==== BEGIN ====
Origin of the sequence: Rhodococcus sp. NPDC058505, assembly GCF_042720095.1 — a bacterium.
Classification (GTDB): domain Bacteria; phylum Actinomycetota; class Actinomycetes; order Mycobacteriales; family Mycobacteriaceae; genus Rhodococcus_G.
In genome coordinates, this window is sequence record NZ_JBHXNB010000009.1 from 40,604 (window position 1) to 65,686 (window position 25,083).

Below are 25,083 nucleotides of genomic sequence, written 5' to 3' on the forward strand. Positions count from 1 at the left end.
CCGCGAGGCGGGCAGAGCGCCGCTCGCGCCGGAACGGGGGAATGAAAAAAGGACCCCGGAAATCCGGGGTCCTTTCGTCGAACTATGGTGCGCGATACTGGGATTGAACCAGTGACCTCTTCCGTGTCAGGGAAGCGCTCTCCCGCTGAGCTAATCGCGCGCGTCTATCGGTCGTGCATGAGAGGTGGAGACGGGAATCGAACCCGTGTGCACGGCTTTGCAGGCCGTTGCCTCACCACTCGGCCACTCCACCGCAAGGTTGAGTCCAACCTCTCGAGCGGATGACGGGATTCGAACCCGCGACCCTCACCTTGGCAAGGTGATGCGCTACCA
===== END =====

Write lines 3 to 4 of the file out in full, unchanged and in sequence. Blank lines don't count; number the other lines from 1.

In genome coordinates, this window is sequence record NZ_JBHXNB010000009.1 from 40,604 (window position 1) to 65,686 (window position 25,083).

Below are 25,083 nucleotides of genomic sequence, written 5' to 3' on the forward strand. Positions count from 1 at the left end.